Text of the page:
Friday, March 16, 2007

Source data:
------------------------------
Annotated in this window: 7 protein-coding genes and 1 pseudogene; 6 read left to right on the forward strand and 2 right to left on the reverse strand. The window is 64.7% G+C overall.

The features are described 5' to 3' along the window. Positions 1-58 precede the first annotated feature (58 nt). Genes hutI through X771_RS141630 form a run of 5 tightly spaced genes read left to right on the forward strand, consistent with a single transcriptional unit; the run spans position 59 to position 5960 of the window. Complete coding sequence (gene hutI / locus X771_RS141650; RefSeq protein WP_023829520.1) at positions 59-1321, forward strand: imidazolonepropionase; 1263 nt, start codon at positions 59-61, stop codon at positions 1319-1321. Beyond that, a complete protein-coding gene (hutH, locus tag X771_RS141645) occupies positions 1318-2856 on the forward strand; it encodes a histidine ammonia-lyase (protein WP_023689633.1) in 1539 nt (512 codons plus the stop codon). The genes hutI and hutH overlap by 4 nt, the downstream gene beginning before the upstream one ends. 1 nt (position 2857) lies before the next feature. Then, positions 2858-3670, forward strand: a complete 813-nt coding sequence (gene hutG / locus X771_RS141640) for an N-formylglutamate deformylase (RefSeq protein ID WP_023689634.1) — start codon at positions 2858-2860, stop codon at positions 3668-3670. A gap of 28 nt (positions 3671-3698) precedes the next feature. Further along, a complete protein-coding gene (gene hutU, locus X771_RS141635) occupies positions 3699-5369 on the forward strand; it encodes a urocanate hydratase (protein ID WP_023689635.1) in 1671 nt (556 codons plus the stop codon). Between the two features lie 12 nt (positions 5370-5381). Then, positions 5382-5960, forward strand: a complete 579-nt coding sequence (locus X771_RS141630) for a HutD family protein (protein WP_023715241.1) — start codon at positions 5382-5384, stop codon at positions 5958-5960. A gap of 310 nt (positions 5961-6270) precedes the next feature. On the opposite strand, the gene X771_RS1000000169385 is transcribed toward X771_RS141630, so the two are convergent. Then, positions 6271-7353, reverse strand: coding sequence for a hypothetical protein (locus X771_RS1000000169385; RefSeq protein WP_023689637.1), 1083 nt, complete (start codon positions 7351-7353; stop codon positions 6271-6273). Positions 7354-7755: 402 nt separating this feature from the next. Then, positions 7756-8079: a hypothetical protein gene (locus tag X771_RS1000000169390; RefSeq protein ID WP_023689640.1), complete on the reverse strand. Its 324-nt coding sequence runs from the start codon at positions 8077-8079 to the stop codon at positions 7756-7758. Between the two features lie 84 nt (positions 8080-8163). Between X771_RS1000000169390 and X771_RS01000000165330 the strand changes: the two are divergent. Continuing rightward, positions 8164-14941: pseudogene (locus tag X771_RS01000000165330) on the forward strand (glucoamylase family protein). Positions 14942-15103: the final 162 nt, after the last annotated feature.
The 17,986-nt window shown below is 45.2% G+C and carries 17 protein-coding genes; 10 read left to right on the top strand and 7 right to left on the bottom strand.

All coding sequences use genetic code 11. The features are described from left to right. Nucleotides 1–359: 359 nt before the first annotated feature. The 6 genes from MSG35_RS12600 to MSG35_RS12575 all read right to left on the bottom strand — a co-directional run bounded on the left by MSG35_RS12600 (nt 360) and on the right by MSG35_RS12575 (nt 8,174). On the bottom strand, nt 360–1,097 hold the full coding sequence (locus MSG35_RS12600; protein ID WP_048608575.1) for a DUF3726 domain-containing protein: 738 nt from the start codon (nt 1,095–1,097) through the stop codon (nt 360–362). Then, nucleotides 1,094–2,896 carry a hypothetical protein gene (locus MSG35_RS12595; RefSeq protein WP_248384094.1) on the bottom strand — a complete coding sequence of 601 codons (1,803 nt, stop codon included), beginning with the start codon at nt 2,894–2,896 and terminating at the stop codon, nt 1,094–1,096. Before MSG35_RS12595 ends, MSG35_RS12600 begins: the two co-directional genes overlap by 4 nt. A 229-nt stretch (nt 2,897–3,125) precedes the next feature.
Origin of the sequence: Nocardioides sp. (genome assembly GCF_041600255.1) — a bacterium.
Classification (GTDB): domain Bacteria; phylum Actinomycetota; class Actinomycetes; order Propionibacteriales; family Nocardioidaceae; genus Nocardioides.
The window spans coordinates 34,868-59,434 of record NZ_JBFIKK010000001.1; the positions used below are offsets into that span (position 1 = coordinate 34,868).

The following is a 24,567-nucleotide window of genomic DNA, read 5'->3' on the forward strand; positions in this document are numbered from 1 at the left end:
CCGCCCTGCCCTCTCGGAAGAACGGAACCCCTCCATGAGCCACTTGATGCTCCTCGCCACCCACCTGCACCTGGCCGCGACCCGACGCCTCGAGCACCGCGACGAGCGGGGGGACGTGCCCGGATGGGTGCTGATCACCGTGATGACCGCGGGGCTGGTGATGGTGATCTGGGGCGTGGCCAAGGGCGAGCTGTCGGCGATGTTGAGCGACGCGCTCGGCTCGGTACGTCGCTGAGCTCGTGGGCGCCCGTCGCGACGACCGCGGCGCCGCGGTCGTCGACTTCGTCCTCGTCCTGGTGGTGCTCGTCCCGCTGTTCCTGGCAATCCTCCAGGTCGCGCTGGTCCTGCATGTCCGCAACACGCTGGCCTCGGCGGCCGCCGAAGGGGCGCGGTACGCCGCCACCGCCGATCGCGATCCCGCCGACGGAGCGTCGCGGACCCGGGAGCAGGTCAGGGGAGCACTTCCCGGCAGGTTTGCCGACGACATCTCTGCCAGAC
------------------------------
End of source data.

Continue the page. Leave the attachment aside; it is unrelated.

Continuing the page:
I shot this image going up Cadillac Mountain in Acadia National Park, ME. That's the Cranberry Islands in the distance. This is from a digital capture that was not all that interesting in color. As it happened, I was looking for something else and ran across this file. The image dates from October, 2003. I have begun to explore more and more printing monotone images from either scans or digital originals. Yesterday I spotted eight 16x20 silver prints for a coming exhibition at Emmanuel College in Boston, and was reminded, strongly I might add, how little fun it is to spot prints. Eyes as old as mine really hurt, not to mention my back, after bending over and getting rid of little white dots on the beautiful silky surface of these silver prints. What took me several hours would have been 10 minutes had they been digital prints. While I don't think that the digital papers have caught up with the printers, yet, it is only a matter of time. There are a few new papers out there that have brought it a lot closer. (UPS is supposed to deliver a package of the new Harmon paper today.) Printer and paper manufactures have pretty much gotten the color under control, and are realizing there is a big market out there for materials that will print B&W with close to the same look as traditional silver prints. Besides, I wonder if the next five yeas will bring as much discontinuance in silver based technology as the last five years. I happen to believe silver will disappear at an accelerated rate. If you are not printing digitally five years from now you may not printing at all. OK, that's probably a radical statement, but somewhat true. Many photographers are selling their vintage silver prints at much higher prices, and by vintage, I mean stuff they printed ten or so years ago. Probably collectors are driving that market. Wouldn't surprise me that some people are going back and printing 3-5 prints of every image to stockpile betting on a market when silver prints are the exception rather than the norm. I just served as juror for a big competition in the northwestern corner of the country, and of the 150 portfolios I viewed literally half of the B&W works were listed as digital prints, and fully 90% of the color was digital. I do believe this train be'a pickin' up speed.

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